Dick the Astronomer
Dick’s fascination with astronomy began before he was 8 – when he made his first small telescope – and continued through his entire life.
He built his first observatory in the back yard of our home on Deblin Drive in Milford, Ohio in 1968 and immediately set up his home-built telescope – a 12 1/2” Newtonian. By this time he would not only build the telescope but was already grinding any lenses or mirrors that he needed for the telescope.
As I mentioned in an earlier chapter, Dick would daily go downstairs into the basement and walk for miles around a 50 gallon drum that he had rigged as a grinding machine.
Once he had spent the hours needed to create the proper curve on a lens he would then test it. Inevitably this would require more grinding followed by more calibration until, ultimately, the ‘perfected’ lens would be ready for use.
John Ventre, Dick’s friend and (among other things) the historian for the Cincinnati Observatory, reminded me that not only did Dick belong to both the Cincinnati Astronomical Association (CAA) and the Cincinnati Astronomical Society (CAS) but served as President of both organizations, thus becoming the only person to be President of both organizations and the only person to be President of the CAS twice.
Dick also became a founding member of the Midwestern Astronomers (MWA) and maintained association with this organization and its members until he died.
It’s been over 40 years since those ‘early days.’ The move to our new home in The Pines allowed Dick to build both a new Observatory and a large Pines Optical Shop and saw the manufacture of the first of the Dick Wessling YellowScopes.
Dick officially opened the Pines Optical Shop in 1991 to sell his YellowScopes and to promote his work of cleaning and refiguring mirrors and lenses. He had already made several YellowScopes for himself and friends, but the formal creation of the Optical Shop took him in a new, more professional direction.
As fast as he would produce a YellowScope, he would ‘play’ with it a bit – with the rationale that he was testing it – and then quickly sell it to some worthy soul in order to have money to make an even bigger, better or more innovative telescope. Dick had pride in his work, but for him the paramount challenge of a new and better instrument always took priority over the one already finished.
Dick not only made telescopes but he used them practically on a nightly basis. He would enjoy relaxing on the back deck, bottomless beer mug in his hand. His journals and many photo books are filled with sketches and photographs that he took of the moon, stars and planets.
Once, when Dick and his friends had gone to visit the ‘Farm’ down in Kentucky (where the skies are still dark), as they returned late in the night (early in the morning), Dick, looking out of a window into the sky as he often did, said, “Orion is on the wrong side of the car.”
They were driving south instead of north and had to turn around. Although they had traveled 45 minutes in the wrong direction, everybody managed to have a good laugh at this.
One of Dick’s photos allowed me a special opportunity. While a student at the University of Cincinnati, I had a rare opportunity to have a private meeting with Neil Armstrong, then teaching Aerospace Engineering at UC. I wanted to show Neil a photograph Dick had taken of the moon which showed the area of the moon landing. Neil was most impressed with this gesture and asked me thank Dick for his thoughtfulness.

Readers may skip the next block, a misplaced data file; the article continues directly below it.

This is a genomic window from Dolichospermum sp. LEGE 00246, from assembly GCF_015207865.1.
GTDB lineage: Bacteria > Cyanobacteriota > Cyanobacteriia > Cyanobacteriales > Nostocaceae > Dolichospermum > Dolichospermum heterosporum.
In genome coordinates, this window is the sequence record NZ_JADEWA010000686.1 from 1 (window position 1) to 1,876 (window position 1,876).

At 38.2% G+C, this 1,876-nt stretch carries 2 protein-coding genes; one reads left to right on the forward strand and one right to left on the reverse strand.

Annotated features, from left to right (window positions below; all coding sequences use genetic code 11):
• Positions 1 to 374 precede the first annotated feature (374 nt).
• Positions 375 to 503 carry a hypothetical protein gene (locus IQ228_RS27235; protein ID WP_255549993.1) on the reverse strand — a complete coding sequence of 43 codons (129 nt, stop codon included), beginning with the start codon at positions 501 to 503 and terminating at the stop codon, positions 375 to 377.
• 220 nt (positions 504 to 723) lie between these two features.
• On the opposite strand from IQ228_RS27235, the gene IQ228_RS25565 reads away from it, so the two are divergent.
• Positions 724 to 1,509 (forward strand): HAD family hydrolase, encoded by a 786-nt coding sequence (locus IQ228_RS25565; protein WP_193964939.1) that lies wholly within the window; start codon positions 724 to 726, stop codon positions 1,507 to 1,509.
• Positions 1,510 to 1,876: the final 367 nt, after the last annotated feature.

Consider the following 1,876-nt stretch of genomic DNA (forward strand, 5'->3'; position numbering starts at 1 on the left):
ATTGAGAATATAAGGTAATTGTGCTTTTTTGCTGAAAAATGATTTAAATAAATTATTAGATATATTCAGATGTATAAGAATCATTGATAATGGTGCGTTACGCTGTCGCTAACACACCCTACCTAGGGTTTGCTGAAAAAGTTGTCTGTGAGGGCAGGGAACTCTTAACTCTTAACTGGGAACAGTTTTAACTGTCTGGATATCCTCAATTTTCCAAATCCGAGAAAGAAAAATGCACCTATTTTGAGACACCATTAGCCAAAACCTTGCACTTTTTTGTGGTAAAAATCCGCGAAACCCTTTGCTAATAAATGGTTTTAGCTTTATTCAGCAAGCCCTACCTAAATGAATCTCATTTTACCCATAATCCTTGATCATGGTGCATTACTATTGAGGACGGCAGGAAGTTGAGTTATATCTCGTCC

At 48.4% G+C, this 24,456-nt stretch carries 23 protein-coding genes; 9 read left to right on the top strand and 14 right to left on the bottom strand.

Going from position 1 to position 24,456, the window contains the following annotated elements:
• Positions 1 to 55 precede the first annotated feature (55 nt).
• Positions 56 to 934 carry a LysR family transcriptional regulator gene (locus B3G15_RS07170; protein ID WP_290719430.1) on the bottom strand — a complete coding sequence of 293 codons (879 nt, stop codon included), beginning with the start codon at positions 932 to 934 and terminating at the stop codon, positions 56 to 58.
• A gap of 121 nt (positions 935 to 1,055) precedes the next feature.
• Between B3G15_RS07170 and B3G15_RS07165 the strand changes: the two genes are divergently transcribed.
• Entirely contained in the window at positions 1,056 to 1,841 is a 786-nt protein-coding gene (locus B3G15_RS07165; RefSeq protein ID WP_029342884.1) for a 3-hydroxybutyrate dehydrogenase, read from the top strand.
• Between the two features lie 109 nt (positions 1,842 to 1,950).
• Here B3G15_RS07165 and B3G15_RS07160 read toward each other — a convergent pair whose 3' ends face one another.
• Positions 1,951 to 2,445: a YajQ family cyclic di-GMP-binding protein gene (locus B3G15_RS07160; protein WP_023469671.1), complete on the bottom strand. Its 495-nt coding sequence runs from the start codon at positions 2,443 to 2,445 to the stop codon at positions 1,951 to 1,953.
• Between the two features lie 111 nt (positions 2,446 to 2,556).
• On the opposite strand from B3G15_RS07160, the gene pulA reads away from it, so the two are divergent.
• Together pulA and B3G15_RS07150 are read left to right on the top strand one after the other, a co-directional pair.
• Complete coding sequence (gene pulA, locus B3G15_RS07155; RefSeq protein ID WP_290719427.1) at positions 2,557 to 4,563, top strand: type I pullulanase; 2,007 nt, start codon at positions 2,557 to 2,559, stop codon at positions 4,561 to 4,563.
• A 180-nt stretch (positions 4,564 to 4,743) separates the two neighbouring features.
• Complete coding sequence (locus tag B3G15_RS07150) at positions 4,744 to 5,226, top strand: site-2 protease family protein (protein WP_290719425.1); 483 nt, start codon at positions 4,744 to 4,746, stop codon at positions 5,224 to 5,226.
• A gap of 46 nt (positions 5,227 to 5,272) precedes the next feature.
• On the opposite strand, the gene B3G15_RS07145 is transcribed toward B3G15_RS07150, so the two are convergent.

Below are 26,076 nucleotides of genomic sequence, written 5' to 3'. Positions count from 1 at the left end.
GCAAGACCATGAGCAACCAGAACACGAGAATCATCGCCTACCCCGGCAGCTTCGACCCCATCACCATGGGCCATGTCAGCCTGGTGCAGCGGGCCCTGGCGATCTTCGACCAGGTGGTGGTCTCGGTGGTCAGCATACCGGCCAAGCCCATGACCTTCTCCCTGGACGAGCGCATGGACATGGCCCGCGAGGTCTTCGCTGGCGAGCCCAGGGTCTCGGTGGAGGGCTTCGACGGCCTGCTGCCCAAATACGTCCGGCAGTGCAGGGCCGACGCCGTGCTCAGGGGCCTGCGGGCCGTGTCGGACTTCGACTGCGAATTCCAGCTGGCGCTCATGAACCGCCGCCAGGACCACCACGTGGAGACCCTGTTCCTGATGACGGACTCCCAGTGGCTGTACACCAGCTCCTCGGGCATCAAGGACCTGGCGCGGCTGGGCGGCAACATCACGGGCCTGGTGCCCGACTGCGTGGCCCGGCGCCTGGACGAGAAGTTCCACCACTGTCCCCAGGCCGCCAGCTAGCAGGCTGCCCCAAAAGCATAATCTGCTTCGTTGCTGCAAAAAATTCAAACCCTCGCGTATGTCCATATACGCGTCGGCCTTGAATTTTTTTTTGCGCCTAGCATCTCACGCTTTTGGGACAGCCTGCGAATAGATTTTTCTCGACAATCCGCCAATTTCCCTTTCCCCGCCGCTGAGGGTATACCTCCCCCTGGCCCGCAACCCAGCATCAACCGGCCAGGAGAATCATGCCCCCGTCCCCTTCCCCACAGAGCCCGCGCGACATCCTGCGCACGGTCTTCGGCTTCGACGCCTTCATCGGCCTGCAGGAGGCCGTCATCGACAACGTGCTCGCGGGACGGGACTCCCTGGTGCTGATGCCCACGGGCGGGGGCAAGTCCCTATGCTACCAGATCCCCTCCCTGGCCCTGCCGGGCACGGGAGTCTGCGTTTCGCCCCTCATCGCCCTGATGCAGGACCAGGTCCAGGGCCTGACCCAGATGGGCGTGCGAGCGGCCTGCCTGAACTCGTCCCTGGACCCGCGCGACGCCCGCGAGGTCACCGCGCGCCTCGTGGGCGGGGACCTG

I used to kid around with Dick that I thought he was a reincarnation of Galileo. He got a kick out of this. Now I think it’s probably true!
Dick delighted in traveling to observe the sky and meet with his fellow astronomers. Every year he would go to various places to observe and once even managed a couple of weeks in the Caribbean for an eclipse of the sun. Upon returning he reported the eclipse was great and the night skies dark but the place was too hot and humid – if memory serves, the eclipse was in August so I suspect he did not exaggerate!
In 2001, the Cincinnati Observatory approached Dick to clean the lens of their 155 year old refractor telescope. After Dick agreed to the project, officials from the Observatory (all friends of Dick’s, of course) brought over the lens still encased in its brass cell.
Dick carefully opened the casing and removed the lens – dirtied by a century and a half of use – cleaned the lens and then measured and tested it. I remember Dick explaining that the various measurements would create a kind of ‘picture’ of the lens – that once the lens went back into its brass cell it would probably not be removed for another century. He realized this would be the last opportunity for a long time to measure the curvature of the lens, its exact focal length and the like. And this he did.
After Dick retired from 3M in 2007 he devoted most of his free time to working on the latest variations to his YellowScopes. However, his other interests and obligations also became important, such as cutting the lawn or skiing or repainting the various buildings or playing golf or cleaning the deck or reattaching shingles after late summer wind – well you get the drift.
Two of Dick’s telescopes remain in our home to this day in places of honor. Our daughter Diana is proud to own one of her Dad’s Yellow Scopes, as is our son David. Of course many of Dick’s friends enjoy one or more of his telescopes.
The last words come from Cincinnati historian John Ventre and from the playwright Anton Chekov:
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